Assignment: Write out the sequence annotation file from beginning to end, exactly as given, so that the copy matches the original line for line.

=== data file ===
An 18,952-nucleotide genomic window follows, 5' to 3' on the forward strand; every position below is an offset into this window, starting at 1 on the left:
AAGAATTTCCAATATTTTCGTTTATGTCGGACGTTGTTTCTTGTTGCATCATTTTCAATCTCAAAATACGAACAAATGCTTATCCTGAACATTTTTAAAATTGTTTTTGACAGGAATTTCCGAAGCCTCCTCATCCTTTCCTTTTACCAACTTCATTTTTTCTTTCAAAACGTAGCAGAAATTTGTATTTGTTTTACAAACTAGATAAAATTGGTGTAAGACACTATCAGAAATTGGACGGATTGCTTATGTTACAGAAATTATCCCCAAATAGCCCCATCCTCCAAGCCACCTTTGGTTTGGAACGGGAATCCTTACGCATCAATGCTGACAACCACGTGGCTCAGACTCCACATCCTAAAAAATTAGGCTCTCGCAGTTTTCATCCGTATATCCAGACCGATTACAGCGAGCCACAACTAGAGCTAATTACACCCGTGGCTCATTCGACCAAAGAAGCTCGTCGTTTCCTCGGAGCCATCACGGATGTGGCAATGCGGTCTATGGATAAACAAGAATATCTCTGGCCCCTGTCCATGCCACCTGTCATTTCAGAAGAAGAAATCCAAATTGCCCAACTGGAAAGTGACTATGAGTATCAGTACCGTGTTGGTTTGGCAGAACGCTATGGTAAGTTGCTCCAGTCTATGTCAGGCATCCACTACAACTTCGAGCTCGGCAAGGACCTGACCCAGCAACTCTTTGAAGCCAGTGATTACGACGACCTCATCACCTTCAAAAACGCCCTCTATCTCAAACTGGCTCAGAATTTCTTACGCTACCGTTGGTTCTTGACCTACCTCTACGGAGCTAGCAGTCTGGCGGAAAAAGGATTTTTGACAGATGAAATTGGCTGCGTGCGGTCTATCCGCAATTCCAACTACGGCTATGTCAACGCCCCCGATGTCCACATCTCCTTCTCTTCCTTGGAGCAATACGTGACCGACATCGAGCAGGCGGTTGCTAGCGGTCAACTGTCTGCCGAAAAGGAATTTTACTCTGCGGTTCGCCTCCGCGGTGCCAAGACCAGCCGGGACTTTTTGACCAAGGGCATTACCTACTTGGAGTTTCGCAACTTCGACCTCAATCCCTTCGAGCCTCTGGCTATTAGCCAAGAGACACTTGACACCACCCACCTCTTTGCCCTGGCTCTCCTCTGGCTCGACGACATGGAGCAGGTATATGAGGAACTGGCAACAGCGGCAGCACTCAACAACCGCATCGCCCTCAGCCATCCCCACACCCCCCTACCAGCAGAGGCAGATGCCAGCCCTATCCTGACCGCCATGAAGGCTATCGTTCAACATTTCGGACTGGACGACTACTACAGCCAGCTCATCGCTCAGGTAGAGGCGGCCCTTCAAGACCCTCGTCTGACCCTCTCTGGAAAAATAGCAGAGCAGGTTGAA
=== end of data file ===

An 18,952-nucleotide genomic window follows, 5' to 3' on the forward strand; every position below is an offset into this window, starting at 1 on the left:
AAGAATTTCCAATATTTTCGTTTATGTCGGACGTTGTTTCTTGTTGCATCATTTTCAATCTCAAAATACGAACAAATGCTTATCCTGAACATTTTTAAAATTGTTTTTGACAGGAATTTCCGAAGCCTCCTCATCCTTTCCTTTTACCAACTTCATTTTTTCTTTCAAAACGTAGCAGAAATTTGTATTTGTTTTACAAACTAGATAAAATTGGTGTAAGACACTATCAGAAATTGGACGGATTGCTTATGTTACAGAAATTATCCCCAAATAGCCCCATCCTCCAAGCCACCTTTGGTTTGGAACGGGAATCCTTACGCATCAATGCTGACAACCACGTGGCTCAGACTCCACATCCTAAAAAATTAGGCTCTCGCAGTTTTCATCCGTATATCCAGACCGATTACAGCGAGCCACAACTAGAGCTAATTACACCCGTGGCTCATTCGACCAAAGAAGCTCGTCGTTTCCTCGGAGCCATCACGGATGTGGCAATGCGGTCTATGGATAAACAAGAATATCTCTGGCCCCTGTCCATGCCACCTGTCATTTCAGAAGAAGAAATCCAAATTGCCCAACTGGAAAGTGACTATGAGTATCAGTACCGTGTTGGTTTGGCAGAACGCTATGGTAAGTTGCTCCAGTCTATGTCAGGCATCCACTACAACTTCGAGCTCGGCAAGGACCTGACCCAGCAACTCTTTGAAGCCAGTGATTACGACGACCTCATCACCTTCAAAAACGCCCTCTATCTCAAACTGGCTCAGAATTTCTTACGCTACCGTTGGTTCTTGACCTACCTCTACGGAGCTAGCAGTCTGGCGGAAAAAGGATTTTTGACAGATGAAATTGGCTGCGTGCGGTCTATCCGCAATTCCAACTACGGCTATGTCAACGCCCCCGATGTCCACATCTCCTTCTCTTCCTTGGAGCAATACGTGACCGACATCGAGCAGGCGGTTGCTAGCGGTCAACTGTCTGCCGAAAAGGAATTTTACTCTGCGGTTCGCCTCCGCGGTGCCAAGACCAGCCGGGACTTTTTGACCAAGGGCATTACCTACTTGGAGTTTCGCAACTTCGACCTCAATCCCTTCGAGCCTCTGGCTATTAGCCAAGAGACACTTGACACCACCCACCTCTTTGCCCTGGCTCTCCTCTGGCTCGACGACATGGAGCAGGTATATGAGGAACTGGCAACAGCGGCAGCACTCAACAACCGCATCGCCCTCAGCCATCCCCACACCCCCCTACCAGCAGAGGCAGATGCCAGCCCTATCCTGACCGCCATGAAGGCTATCGTTCAACATTTCGGACTGGACGACTACTACAGCCAGCTCATCGCTCAGGTAGAGGCGGCCCTTCAAGACCCTCGTCTGACCCTCTCTGGAAAAATAGCAGAGCAGGTTGAA